fredag 11 november 2011

Flower of Fire.

Fire acts differently in space than on Earth. Sandra Olson, an aerospace engineer at NASA's Glenn Research Center, demonstrates just how differently in her art. This artwork is comprised of multiple overlays of three separate microgravity flame images. Each image is of flame spread over cellulose paper in a spacecraft ventilation flow in microgravity. The different colors represent different chemical reactions within the flame. The blue areas are caused by chemiluminescence (light produced by a chemical reaction.) The white, yellow and orange regions are due to glowing soot within the flame zone.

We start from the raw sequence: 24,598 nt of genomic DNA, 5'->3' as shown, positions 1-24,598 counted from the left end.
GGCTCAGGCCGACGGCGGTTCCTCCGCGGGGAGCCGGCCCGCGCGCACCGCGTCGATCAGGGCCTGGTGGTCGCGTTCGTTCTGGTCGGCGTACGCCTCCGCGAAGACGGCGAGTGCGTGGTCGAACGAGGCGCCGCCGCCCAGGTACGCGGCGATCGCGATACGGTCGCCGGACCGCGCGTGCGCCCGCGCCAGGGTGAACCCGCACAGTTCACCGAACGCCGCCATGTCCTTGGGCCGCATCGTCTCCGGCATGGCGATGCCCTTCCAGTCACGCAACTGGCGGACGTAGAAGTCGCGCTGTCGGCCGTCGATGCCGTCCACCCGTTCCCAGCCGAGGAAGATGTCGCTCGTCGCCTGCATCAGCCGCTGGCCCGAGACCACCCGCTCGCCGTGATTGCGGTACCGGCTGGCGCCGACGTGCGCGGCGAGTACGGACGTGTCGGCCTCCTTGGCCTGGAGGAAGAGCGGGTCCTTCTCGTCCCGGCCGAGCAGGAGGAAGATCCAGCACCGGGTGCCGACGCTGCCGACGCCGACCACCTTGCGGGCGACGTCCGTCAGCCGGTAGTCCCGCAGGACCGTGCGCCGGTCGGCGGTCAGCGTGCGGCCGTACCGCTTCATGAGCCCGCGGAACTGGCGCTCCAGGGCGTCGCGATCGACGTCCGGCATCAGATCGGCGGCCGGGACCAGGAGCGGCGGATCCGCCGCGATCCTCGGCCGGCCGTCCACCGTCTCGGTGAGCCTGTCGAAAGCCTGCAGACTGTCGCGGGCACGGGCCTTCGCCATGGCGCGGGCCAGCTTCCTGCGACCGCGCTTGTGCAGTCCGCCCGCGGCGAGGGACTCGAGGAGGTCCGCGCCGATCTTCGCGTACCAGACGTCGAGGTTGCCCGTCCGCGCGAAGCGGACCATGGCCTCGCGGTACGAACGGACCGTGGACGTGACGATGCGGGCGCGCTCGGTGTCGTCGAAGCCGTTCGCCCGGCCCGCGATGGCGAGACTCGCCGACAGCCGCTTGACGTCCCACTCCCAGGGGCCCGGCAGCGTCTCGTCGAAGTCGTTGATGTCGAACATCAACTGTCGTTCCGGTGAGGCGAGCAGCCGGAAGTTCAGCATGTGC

Microgravity combustion research at Glenn not only provides insights into spacecraft fire safety, but it has also been used to create award-winning art images. This image won first place in the 2011 Combustion Art Competition, held at the 7th U.S. National Combustion Meeting.

Sandra Olson created this kaleidoscopic collage of fire as an artistic side project to her research on combustion in space. The white, yellow, and orange colors reflect the increasing temperatures of soot within the flame, while blue is the glow of excited carbon and hydrogen bonds as the paper burns.

To compose the image Olson blended three video stills of burning paper freefalling in a drop tower, a tool used to simulate low-gravity conditions. Her creative approach earned her the top prize at the 2011 Combustion Art Competition at the 7th annual U.S. Combustion Meeting in Atlanta, Georgia.

Cool Picture. You can see the 'burning'.